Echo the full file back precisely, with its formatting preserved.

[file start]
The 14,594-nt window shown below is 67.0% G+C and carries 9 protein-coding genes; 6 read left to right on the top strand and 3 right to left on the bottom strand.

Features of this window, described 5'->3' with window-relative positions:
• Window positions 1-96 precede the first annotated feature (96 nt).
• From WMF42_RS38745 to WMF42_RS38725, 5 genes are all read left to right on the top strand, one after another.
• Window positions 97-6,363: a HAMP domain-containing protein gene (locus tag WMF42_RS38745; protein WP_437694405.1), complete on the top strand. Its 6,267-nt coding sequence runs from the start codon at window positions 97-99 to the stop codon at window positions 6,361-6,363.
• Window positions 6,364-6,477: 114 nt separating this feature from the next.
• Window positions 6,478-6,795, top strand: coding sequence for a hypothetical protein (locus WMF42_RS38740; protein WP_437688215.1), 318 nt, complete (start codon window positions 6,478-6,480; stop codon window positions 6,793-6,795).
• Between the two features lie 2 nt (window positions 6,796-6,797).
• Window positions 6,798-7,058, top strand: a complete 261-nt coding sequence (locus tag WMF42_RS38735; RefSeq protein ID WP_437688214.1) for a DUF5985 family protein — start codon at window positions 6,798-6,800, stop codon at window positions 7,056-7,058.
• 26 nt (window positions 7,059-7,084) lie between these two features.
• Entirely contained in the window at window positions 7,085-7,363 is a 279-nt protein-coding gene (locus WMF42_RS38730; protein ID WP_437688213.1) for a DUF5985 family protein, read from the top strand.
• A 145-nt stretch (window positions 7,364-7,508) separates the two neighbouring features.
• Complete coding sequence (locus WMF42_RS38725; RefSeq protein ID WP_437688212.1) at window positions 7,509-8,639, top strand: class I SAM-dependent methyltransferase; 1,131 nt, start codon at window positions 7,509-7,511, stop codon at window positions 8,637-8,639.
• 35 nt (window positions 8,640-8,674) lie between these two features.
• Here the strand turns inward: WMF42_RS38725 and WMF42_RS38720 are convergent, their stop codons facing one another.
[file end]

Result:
The 14,594-nt window shown below is 67.0% G+C and carries 9 protein-coding genes; 6 read left to right on the top strand and 3 right to left on the bottom strand.

Features of this window, described 5'->3' with window-relative positions:
• Window positions 1-96 precede the first annotated feature (96 nt).
• From WMF42_RS38745 to WMF42_RS38725, 5 genes are all read left to right on the top strand, one after another.
• Window positions 97-6,363: a HAMP domain-containing protein gene (locus tag WMF42_RS38745; protein WP_437694405.1), complete on the top strand. Its 6,267-nt coding sequence runs from the start codon at window positions 97-99 to the stop codon at window positions 6,361-6,363.
• Window positions 6,364-6,477: 114 nt separating this feature from the next.
• Window positions 6,478-6,795, top strand: coding sequence for a hypothetical protein (locus WMF42_RS38740; protein WP_437688215.1), 318 nt, complete (start codon window positions 6,478-6,480; stop codon window positions 6,793-6,795).
• Between the two features lie 2 nt (window positions 6,796-6,797).
• Window positions 6,798-7,058, top strand: a complete 261-nt coding sequence (locus tag WMF42_RS38735; RefSeq protein ID WP_437688214.1) for a DUF5985 family protein — start codon at window positions 6,798-6,800, stop codon at window positions 7,056-7,058.
• 26 nt (window positions 7,059-7,084) lie between these two features.
• Entirely contained in the window at window positions 7,085-7,363 is a 279-nt protein-coding gene (locus WMF42_RS38730; protein ID WP_437688213.1) for a DUF5985 family protein, read from the top strand.
• A 145-nt stretch (window positions 7,364-7,508) separates the two neighbouring features.
• Complete coding sequence (locus WMF42_RS38725; RefSeq protein ID WP_437688212.1) at window positions 7,509-8,639, top strand: class I SAM-dependent methyltransferase; 1,131 nt, start codon at window positions 7,509-7,511, stop codon at window positions 8,637-8,639.
• 35 nt (window positions 8,640-8,674) lie between these two features.
• Here the strand turns inward: WMF42_RS38725 and WMF42_RS38720 are convergent, their stop codons facing one another.